- Paul Manafort, the former chairman of President Donald Trump’s campaign, is going on trial in the first court case to come out of the special counsel Robert Mueller’s investigation.
- Jury selection begins Tuesday, then the trial is expected to last weeks after that.
- Here’s what you need to know about what to expect, the prosecution’s roadmap, the defense’s rebuttal, and Manafort’s high stakes gamble.
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The former chairman of President Donald Trump’s campaign will be the first to face trial Tuesday as part of the special counsel Robert Mueller’s investigation into Russian interference in the 2016 presidential election.
Paul Manafort stands charged with 18 counts related to tax fraud, bank fraud, money laundering, failure to register as a foreign agent, and obstruction of justice.
The indictment, brought by the Department of Justice (DOJ) in the Eastern District of Virginia, says Manafort committed many of those crimes while working as an unregistered lobbyist in the US for the Ukrainian government and pro-Russia interests beginning in 2006.
Rick Gates, Manafort’s longtime business partner and the former deputy chairman of the Trump campaign, was initially named as a co-defendant with Manafort, but he struck a plea deal with prosecutors in February.
Gates pleaded guilty to two counts related to conspiracy and lying to the FBI. He will testify on behalf of the prosecution in the Manafort trial.
What to expect
Jury selection begins on Tuesday.
The process kicked off last month when prosecutors submitted a lengthy questionnaire to screen potential jurors for any biases.
Prosecutors say they expect to be finished presenting their case to the jury in eight to 10 days.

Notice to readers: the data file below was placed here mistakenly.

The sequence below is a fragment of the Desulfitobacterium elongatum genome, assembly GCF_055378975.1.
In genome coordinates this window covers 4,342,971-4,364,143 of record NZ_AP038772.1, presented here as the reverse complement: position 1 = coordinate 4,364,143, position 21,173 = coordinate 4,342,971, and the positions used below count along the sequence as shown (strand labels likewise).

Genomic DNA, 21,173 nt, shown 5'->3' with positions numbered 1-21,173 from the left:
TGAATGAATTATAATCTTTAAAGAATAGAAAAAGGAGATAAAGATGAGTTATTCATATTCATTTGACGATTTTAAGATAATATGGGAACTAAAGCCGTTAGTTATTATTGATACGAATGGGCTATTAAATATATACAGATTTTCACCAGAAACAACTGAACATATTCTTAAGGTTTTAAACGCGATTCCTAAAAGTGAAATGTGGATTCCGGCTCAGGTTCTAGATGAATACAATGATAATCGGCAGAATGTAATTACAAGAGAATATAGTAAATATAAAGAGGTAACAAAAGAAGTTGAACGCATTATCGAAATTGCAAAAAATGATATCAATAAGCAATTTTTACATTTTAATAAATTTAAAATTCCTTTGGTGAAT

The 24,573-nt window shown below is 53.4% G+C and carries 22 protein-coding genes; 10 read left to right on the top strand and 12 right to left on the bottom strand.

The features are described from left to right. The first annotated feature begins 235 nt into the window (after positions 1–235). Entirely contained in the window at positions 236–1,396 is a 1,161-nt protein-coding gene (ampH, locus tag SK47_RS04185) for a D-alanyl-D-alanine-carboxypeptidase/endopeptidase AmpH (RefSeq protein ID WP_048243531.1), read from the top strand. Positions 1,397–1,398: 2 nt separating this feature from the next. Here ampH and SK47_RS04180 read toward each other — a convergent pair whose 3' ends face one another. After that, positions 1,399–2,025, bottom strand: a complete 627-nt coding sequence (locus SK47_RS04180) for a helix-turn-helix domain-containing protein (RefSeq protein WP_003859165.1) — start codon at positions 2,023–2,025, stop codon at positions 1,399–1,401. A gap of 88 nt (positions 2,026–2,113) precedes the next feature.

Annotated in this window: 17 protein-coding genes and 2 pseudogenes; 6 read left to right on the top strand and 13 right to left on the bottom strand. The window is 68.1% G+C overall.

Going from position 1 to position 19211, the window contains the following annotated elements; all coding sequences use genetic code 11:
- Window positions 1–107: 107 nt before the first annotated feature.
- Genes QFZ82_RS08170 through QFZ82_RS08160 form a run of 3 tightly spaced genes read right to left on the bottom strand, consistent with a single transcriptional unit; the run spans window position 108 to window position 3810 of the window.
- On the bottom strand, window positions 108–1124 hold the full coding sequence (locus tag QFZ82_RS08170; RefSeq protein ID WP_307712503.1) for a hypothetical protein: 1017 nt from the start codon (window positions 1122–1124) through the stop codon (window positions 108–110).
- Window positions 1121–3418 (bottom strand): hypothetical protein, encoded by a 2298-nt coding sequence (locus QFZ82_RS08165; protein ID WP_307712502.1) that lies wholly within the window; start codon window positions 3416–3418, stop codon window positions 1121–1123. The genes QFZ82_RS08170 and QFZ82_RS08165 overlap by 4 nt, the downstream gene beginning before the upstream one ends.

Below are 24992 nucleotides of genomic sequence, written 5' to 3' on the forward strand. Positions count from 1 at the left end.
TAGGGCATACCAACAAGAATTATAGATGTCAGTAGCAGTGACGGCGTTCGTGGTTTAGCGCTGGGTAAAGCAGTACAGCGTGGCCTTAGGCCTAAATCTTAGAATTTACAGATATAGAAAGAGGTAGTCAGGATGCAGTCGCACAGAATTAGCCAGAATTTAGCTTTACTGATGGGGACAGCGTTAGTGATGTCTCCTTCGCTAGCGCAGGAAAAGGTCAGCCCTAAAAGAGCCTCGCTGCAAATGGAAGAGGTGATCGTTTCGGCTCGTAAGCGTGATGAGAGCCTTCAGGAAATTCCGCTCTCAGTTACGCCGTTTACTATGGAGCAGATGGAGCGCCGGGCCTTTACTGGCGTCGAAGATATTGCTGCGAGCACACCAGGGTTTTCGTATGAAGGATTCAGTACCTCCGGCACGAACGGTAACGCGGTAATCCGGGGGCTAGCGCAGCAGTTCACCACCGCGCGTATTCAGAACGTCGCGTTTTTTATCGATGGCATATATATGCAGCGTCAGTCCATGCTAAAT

The trial is expected to last a total of three to four weeks, which experts say is fairly typical for a fraud case like Manafort’s.
US District Judge T.S. Ellis III, who is overseeing the trial, has repeatedly instructed the parties to leave politics out of it. He reminded potential jurors to do the same last week.
Alex Whiting, a former federal prosecutor in Boston and Washington, DC, said there are two things at play that protect a jury from being tainted by bias, political or otherwise.
The first is the screening process, known as voir dire.
The second thing, he said, is that there is a “culture and atmosphere created in the trial process and in the courtroom” that reminds jurors of the “importance of a fair trial, the stakes, and the consequences for a defendant if they don’t put aside their biases.”
Ellis indicated as much to the potential jury pool last week. He reminded them that their work was a critical facet of the US legal system, and that they had to judge Manafort solely based on the evidence presented at his trial.
“Nothing you do as an American citizen is more important,” Ellis said. “Together with voting, it is one of the two cardinal duties of being an American citizen.”
The prosecution’s roadmap: Rely on the facts and outline Manafort’s extravagant spending
On Friday, prosecutors released a list of potential witnesses they may call on to testify during the trial.
The list, which included Gates, has 35 names, many of whom are Manafort’s former business associates.
The list also included purveyors of luxury goods, like a high-end men’s clothing dealer, a Mercedes Benz salesman, and a ticket vendor for the New York Yankees.
Their inclusion indicates that prosecutors will spend at least some time highlighting Manafort’s extravagant spending over the last decade.
“Prosecutors love to throw in all the over-the-top spending fraudsters usually go for, and Manafort is no exception,” said Jeffrey Cramer, a longtime former federal prosecutor who spent 12 years at the DOJ. “First of all, it’s relevant because you’re following the money. Second, it has a lot of jury appeal.”
Whiting said that based on the indictment against Manafort, the government appears to have a strong case.
The document is a “speaking indictment,” a term lawyers use to describe a charging document that is lengthy, detailed, and includes more information than is required by law.
Whiting said that while the case will include a little political context based on the nature of the charges, for the most part, it’s a run-of-the-mill fraud case.